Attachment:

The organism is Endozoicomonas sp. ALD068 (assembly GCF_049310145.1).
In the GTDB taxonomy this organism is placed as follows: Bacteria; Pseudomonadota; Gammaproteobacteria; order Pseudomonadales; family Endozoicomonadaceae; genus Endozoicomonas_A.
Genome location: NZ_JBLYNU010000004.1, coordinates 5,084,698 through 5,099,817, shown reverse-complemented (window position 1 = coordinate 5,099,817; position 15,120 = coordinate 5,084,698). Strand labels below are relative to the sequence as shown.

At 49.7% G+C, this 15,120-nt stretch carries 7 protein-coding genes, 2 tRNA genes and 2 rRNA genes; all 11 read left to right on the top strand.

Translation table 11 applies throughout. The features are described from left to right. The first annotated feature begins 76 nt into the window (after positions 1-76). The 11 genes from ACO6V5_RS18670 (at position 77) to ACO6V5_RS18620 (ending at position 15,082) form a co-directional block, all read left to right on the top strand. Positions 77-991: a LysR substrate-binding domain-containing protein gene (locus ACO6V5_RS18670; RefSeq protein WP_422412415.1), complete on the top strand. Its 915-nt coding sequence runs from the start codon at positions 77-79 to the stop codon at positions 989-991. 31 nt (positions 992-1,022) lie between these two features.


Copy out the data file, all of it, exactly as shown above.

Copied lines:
The organism is Endozoicomonas sp. ALD068 (assembly GCF_049310145.1).
In the GTDB taxonomy this organism is placed as follows: Bacteria; Pseudomonadota; Gammaproteobacteria; order Pseudomonadales; family Endozoicomonadaceae; genus Endozoicomonas_A.
Genome location: NZ_JBLYNU010000004.1, coordinates 5,084,698 through 5,099,817, shown reverse-complemented (window position 1 = coordinate 5,099,817; position 15,120 = coordinate 5,084,698). Strand labels below are relative to the sequence as shown.

At 49.7% G+C, this 15,120-nt stretch carries 7 protein-coding genes, 2 tRNA genes and 2 rRNA genes; all 11 read left to right on the top strand.

Translation table 11 applies throughout. The features are described from left to right. The first annotated feature begins 76 nt into the window (after positions 1-76). The 11 genes from ACO6V5_RS18670 (at position 77) to ACO6V5_RS18620 (ending at position 15,082) form a co-directional block, all read left to right on the top strand. Positions 77-991: a LysR substrate-binding domain-containing protein gene (locus ACO6V5_RS18670; RefSeq protein WP_422412415.1), complete on the top strand. Its 915-nt coding sequence runs from the start codon at positions 77-79 to the stop codon at positions 989-991. 31 nt (positions 992-1,022) lie between these two features.